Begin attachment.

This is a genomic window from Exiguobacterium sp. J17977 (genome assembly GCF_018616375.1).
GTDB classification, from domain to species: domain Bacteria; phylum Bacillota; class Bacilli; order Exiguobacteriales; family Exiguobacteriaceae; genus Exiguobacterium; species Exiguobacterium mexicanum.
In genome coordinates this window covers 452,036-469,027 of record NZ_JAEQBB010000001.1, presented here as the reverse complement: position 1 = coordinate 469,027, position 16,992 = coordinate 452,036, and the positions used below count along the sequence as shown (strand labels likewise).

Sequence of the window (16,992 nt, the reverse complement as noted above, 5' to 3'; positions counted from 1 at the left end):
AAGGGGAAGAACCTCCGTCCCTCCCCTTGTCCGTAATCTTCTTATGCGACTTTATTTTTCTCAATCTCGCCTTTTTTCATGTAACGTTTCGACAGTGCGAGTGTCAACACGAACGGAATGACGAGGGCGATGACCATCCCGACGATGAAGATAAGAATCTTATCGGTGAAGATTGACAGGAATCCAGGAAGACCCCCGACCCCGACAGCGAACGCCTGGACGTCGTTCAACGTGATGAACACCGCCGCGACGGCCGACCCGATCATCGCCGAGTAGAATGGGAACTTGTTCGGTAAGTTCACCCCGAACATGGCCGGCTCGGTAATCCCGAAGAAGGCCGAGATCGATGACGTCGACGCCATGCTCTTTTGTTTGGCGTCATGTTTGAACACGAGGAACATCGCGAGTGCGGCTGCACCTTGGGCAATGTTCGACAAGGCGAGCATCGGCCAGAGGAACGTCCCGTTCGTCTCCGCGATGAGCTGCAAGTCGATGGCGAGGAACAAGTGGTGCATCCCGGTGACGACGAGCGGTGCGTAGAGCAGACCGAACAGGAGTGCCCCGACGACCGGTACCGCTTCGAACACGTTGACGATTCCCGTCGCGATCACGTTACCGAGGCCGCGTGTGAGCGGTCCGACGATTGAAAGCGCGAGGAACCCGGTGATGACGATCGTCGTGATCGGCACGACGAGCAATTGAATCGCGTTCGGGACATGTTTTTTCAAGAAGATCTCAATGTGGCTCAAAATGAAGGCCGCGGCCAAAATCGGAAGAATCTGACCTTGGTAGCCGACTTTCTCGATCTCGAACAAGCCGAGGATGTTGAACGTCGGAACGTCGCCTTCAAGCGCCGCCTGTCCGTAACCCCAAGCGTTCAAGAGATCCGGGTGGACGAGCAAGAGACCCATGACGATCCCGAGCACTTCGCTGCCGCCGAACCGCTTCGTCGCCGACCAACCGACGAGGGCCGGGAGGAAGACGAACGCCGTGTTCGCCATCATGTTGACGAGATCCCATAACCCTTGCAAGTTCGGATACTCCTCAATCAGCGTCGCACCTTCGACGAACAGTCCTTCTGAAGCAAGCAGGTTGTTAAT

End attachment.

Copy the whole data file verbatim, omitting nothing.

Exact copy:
This is a genomic window from Exiguobacterium sp. J17977 (genome assembly GCF_018616375.1).
GTDB classification, from domain to species: domain Bacteria; phylum Bacillota; class Bacilli; order Exiguobacteriales; family Exiguobacteriaceae; genus Exiguobacterium; species Exiguobacterium mexicanum.
In genome coordinates this window covers 452,036-469,027 of record NZ_JAEQBB010000001.1, presented here as the reverse complement: position 1 = coordinate 469,027, position 16,992 = coordinate 452,036, and the positions used below count along the sequence as shown (strand labels likewise).

Sequence of the window (16,992 nt, the reverse complement as noted above, 5' to 3'; positions counted from 1 at the left end):
AAGGGGAAGAACCTCCGTCCCTCCCCTTGTCCGTAATCTTCTTATGCGACTTTATTTTTCTCAATCTCGCCTTTTTTCATGTAACGTTTCGACAGTGCGAGTGTCAACACGAACGGAATGACGAGGGCGATGACCATCCCGACGATGAAGATAAGAATCTTATCGGTGAAGATTGACAGGAATCCAGGAAGACCCCCGACCCCGACAGCGAACGCCTGGACGTCGTTCAACGTGATGAACACCGCCGCGACGGCCGACCCGATCATCGCCGAGTAGAATGGGAACTTGTTCGGTAAGTTCACCCCGAACATGGCCGGCTCGGTAATCCCGAAGAAGGCCGAGATCGATGACGTCGACGCCATGCTCTTTTGTTTGGCGTCATGTTTGAACACGAGGAACATCGCGAGTGCGGCTGCACCTTGGGCAATGTTCGACAAGGCGAGCATCGGCCAGAGGAACGTCCCGTTCGTCTCCGCGATGAGCTGCAAGTCGATGGCGAGGAACAAGTGGTGCATCCCGGTGACGACGAGCGGTGCGTAGAGCAGACCGAACAGGAGTGCCCCGACGACCGGTACCGCTTCGAACACGTTGACGATTCCCGTCGCGATCACGTTACCGAGGCCGCGTGTGAGCGGTCCGACGATTGAAAGCGCGAGGAACCCGGTGATGACGATCGTCGTGATCGGCACGACGAGCAATTGAATCGCGTTCGGGACATGTTTTTTCAAGAAGATCTCAATGTGGCTCAAAATGAAGGCCGCGGCCAAAATCGGAAGAATCTGACCTTGGTAGCCGACTTTCTCGATCTCGAACAAGCCGAGGATGTTGAACGTCGGAACGTCGCCTTCAAGCGCCGCCTGTCCGTAACCCCAAGCGTTCAAGAGATCCGGGTGGACGAGCAAGAGACCCATGACGATCCCGAGCACTTCGCTGCCGCCGAACCGCTTCGTCGCCGACCAACCGACGAGGGCCGGGAGGAAGACGAACGCCGTGTTCGCCATCATGTTGACGAGATCCCATAACCCTTGCAAGTTCGGATACTCCTCAATCAGCGTCGCACCTTCGACGAACAGTCCTTCTGAAGCAAGCAGGTTGTTAAT